A word or two about the task of the critic if I may (or even if I mayn't; I'm arrogant). Though many of us writers are full of ourselves without warrant, the critic's only job, when all is shorn of errant nonsense, is that of 'consumer advocate', no matter what any may claim to the contrary. That's all we are. No, really. The film oeuvre may have its poets, but the music world does not, not that I've read, and so our function is to inform readers that their hard-earned and limited shekels are better spent on this rather than that. When we exceed that very simple monomania, we fuck up. Regardless, I received a few snarky comments on my recent critique of Les Krantz's The Beatles—Their Golden Age (here), darts and arrows which I deigned to ignore because answering would've been fruitless and I suspect the complainants haven't even seen the disc, but I hope those readers are perusing this, my reply herein contained.
When you enter any fray as an artist, you're doomed to ceaseless comparatives. Everyone whines about it—artist, agent, label, etc.—but catch 'em out of the public eye, over a beer or two, and that's all they do too, size up the competition, so screw 'em. But alongside the Krantz problem, a few fellow crits have lately hocked me thusly: "Hey, Tucker, what the hell's with this new worship of labels? Other than with ECM, you never used to do that!" Okay, that tends to be a correct rebuke per se but not well founded in view of modern complications: the entire music environment has shifted seismically since the old days, and it's hell on Earth to get a leg up in the market. Thus, when you run across a brand issuing exemplary product, that company needs to be lauded by name. Decades ago, this would've been crass; now it's entirely proper. And if the issuing agency continues to excel, then commemoration of the fact continues. Why? Well, for the same reason as lauding an individual musician or group: you want to see and hear more, doncha? Okay then, sing praises! Encourage 'em. C'mon, this kinda logic ain't rocket science, knowhudamean?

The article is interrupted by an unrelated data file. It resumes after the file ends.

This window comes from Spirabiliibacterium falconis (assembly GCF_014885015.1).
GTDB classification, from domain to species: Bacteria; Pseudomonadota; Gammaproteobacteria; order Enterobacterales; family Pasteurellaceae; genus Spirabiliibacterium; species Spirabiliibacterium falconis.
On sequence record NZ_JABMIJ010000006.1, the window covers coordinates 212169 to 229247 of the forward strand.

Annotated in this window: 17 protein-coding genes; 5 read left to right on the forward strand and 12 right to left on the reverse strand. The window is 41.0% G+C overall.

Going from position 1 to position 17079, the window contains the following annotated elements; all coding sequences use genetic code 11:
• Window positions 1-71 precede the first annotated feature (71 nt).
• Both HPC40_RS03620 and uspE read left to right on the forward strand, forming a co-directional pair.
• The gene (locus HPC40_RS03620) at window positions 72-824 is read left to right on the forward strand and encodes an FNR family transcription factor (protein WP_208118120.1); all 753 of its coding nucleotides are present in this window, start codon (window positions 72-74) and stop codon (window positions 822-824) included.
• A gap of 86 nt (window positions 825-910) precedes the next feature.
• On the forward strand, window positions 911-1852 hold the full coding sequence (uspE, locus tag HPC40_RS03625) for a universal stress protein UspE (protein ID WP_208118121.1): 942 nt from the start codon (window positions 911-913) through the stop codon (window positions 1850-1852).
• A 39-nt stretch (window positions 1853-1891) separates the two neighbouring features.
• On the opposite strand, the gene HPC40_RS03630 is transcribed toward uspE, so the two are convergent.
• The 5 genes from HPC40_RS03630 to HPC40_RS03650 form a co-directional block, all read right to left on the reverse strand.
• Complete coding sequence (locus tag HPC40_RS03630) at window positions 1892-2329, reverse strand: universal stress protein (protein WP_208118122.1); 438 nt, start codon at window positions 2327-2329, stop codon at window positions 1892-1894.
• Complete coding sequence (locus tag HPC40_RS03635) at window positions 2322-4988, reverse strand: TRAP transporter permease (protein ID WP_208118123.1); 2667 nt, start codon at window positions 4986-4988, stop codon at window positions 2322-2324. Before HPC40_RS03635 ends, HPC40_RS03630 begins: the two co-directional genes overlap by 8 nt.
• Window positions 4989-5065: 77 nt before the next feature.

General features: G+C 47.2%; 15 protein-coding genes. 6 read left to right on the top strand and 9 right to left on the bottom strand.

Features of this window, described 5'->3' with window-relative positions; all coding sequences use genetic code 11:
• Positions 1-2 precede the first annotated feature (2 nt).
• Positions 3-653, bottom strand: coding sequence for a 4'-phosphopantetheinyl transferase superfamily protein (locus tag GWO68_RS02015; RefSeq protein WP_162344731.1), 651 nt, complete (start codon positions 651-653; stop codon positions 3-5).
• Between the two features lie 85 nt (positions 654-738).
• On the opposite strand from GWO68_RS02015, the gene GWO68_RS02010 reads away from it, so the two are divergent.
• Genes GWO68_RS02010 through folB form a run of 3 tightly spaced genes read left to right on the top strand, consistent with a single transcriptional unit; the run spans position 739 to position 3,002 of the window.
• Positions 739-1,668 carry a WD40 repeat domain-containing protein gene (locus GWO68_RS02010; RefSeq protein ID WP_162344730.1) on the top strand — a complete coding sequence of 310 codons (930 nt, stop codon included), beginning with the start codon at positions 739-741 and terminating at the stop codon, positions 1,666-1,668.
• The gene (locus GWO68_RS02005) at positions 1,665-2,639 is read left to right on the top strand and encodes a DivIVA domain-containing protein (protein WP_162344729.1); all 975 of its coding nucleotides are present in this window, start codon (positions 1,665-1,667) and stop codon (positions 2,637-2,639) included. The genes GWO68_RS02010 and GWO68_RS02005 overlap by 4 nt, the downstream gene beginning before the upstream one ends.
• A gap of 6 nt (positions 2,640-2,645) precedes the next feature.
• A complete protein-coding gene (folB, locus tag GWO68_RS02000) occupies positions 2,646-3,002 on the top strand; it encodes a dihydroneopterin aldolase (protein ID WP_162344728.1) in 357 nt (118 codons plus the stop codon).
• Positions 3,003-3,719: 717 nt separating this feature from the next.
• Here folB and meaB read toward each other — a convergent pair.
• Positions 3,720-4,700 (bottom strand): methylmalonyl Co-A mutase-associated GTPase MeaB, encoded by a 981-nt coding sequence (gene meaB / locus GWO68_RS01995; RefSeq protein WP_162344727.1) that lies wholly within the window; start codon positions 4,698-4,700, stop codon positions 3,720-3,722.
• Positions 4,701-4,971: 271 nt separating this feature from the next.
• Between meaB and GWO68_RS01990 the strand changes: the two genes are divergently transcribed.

Thus, when you wish to see the ne plus ultra in music journalism on film, when you want to know where others are lacking, you need to go to Eagle and then to Eagle's successor: Sexy Intellectual. Only then will you be able to form a worthy opinion about the efforts of such as Krantz and ilk. After that, go ahead and write me; at that point, your analysis will be coherent.
This new SI release about Bob Dylan and The Band is the latest proof. It views the same way a good book reads, and the chronography of detail is a matter of tension and resolve, flowlines of data, side pools of anecdotalism, and all the needed literary devices—of course surfeited with images, music, etc. Down in the Flood takes Dylan forward from the decision to go electric into the formation of The Band and thenceforward. Not a minute's wasted, there are no idling peripherals, everything fits. You're being educated while entertained, and you're digging it immensely.
Robert Christgau, a Sexy Intellectual perennial, is a good deal less loony here than in other discs, while still mirror gazing and preening (ironically, his name doesn't appear on the liner credits), and then we first hear from the plethora of those who were there (Ronnie Hawkins, Mickey Jones, Garth Hudson, etc.) and then those who have scribed the times (Barney Hoskins, Sid Griffin, Tony DeCurtis, and so on), all the while treated to snippets from concerts and other era fumetti. In that fashion, one feels properly academically removed while intimate with the vibe and feel of the times. The insights from the musicians and from the writers gather the audience into the mind and craft of those who have provided so much pleasurable art, deepening an appreciation of matters that would never make themselves known via just the LPs and live gigs. There are a million and one such details in Down in the Flood, and the sum total has the effect or renewing or magnifying the enamorment you've long held for the work.
It's taken forever for rock and roll to take it's place as a completely legitimate art form, a process that's not completed and probably won't be until long after the progenitors are dead, that inevitable cycle now getting all too near to closure, but the further we get from the origin points, the more incisive the analyses become. In Flood and all such SI product, gone are the fannish excesses, the lightweight superficialities, and the hideous business diversions, replaced by an oral scholarliness that reifies what was truly beneath the blazoned billboards, the radio blare, the teen-beat mags, and the social fritterings. In many ways, what Sexy Intellectual is doing, even more so than the hallowed Eagle forays of yore, is acting as a historiographer finally disciplining the old waves of revisionism and nostalgia into a body of knowledge that will ensure the formerly missing dimensions of baseline aesthetics necessary to a full appreciation of even such gigantic figures as Dylan.
Edited by: David N. Pyles
Copyright 2012, Peterborough Folk Music Society.
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